Predator (1987) is a classic 1980s jungle marine drama, featuring Arnold Schwarzenegger at his toughest and wooden best as Dutch, a special commando sent into the jungle with his crack team of soldiers. The film is ridiculously macho, cheesy and terribly cliched, but features a fantastic alien in the way of the Predator and final stalking sequence between Schwarzenegger and the beast.
At first, like all 80s military films, especially those featuring Schwarzenegger, its all about the weapons and the muscles. This confirmed by a ridiculous close up early on, of a bicep handshake, turned arm wrestle, between Dutch and Dillon (Carl Weathers), the man who will send Dutch on his journey. The shot is held for a lengthy period, as the muscles are flexed to breaking point. They struggle with each other for comical supremacy, until of course Dutch wins out.
Dutch has been called into action Dillon and commanding officer Phillips, to rescue hostages from guerrilla fighters deep in the jungle. Dutch honorably accepts the mission and his team of macho, snarling, quipping action men journey out to the insurgent camp. Thus far we are in typical 80s action movie territory that we have seen time and time again, as American film studios were eager to relive the jungle settings of the Vietnam War and paint the Americans as the conquerors of it.
As is tradition, things go from bad to worse as they raid the camp and discover human bodies hung up like pigs in the jungle nearby, skinned while still alive. This couldn’t have been the work of the Guerrillas, as it quickly unravels that Dillon had ulterior motives in bringing Dutch and a crack military unit out into the jungle. They were not there to free the hostages but to catch a mysterious force responsible for the disgusting killings of the skinned men.
One by one the squad fall down dead in the atmospheric, living, breathing jungle, usually while firing a hail of bullets in all directions, trying to kill their invisible foe. This is where the action starts to get interesting, as the hunters (commandos), become the hunted by an invisible Predator, who sees through heat vision. We see the Predator only vaguely, as the outline of his body shimmers as he jumps from tree to tree, we are reminded heavily of Alien (1979), as the commandos flee from a seemingly invisible and indestructible force. The beauty which carries over from Alien is the mystery and terror of not properly seeing the monster for long periods and the fact that it is a solitary threat, unlike the saturation of the Alien sequel Aliens (1986), where numerous aliens attack marines.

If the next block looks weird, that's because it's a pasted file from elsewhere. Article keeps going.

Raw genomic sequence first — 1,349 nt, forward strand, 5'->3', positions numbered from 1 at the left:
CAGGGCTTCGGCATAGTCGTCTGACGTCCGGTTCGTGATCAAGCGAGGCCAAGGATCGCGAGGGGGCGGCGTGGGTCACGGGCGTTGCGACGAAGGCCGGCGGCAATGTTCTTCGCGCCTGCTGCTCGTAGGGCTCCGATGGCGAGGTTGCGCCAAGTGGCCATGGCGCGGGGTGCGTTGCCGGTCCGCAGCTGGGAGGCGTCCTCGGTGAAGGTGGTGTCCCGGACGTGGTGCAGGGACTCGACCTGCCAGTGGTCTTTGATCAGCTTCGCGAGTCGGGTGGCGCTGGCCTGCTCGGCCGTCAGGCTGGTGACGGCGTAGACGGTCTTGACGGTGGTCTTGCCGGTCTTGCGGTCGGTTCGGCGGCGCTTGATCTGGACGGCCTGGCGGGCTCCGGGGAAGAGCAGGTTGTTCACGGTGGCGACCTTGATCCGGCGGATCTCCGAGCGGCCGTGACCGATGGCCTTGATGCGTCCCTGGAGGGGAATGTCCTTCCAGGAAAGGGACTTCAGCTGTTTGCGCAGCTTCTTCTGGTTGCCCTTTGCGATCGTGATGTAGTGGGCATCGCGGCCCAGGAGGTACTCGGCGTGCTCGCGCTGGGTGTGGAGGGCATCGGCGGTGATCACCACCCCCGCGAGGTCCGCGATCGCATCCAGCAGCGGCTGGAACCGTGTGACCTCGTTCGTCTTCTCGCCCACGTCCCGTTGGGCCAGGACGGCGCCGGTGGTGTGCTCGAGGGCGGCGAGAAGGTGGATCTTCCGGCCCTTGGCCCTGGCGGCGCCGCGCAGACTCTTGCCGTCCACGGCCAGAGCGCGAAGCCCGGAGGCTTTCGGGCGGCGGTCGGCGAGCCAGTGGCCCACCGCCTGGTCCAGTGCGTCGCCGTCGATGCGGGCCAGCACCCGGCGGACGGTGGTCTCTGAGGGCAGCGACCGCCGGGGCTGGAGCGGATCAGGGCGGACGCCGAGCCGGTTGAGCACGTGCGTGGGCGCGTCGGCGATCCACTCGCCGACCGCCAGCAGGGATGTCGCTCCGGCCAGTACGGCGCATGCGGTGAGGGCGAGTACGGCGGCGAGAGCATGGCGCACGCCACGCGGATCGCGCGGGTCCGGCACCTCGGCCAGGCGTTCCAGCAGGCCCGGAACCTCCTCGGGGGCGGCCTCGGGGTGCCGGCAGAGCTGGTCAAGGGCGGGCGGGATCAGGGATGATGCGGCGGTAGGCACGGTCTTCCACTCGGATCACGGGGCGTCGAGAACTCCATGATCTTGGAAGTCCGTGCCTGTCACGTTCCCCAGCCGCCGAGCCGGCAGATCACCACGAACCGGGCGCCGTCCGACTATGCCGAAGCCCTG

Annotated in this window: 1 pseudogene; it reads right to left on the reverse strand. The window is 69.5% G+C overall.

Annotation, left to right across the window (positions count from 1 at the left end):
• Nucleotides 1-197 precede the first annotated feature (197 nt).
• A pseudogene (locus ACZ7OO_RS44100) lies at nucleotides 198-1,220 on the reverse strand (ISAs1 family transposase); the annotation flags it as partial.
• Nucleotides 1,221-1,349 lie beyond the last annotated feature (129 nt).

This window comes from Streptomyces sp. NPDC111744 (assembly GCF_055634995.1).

Director John McTiernan truly saves his best set pieces of action and drama for the final act of the movie, as Dutch remains as the last surviving member of the commandos, against the powerful Predator. Gone now are the ridiculous bullet spraying scenes of earlier in the film and cheesy one-liners, replaced with wholly visual action, as Schwarzenegger and the Predator play a deadly ‘cat and mouse’ game.
In this sequence Dutch and the Predator play dual roles as both the hunter and the hunted,as they both try to outwit each other, with Dutch camouflaging himself in mud to blur the heat tracking tech of the Predator and the Predator instead learns to track the movement of environment to track his powerful prey. The battle between the two is highly visual, full of explosions, traps and hand to hand combat, with an incredible unmasking of the Predator towards the end.
Predator is one of the few commando action movies of the 80s worth watching and appreciating, despite its cheesy and cliched opening two acts. The film features real innovation in its survival heavy final act, with great creature design on the Predator and stellar action in a fight between man and beast. As with the original Alien, in the Alien franchise, Predator, remains the best movie in it’s franchise, with the less said about Robert Rodriguez’s Predators (2010), the better.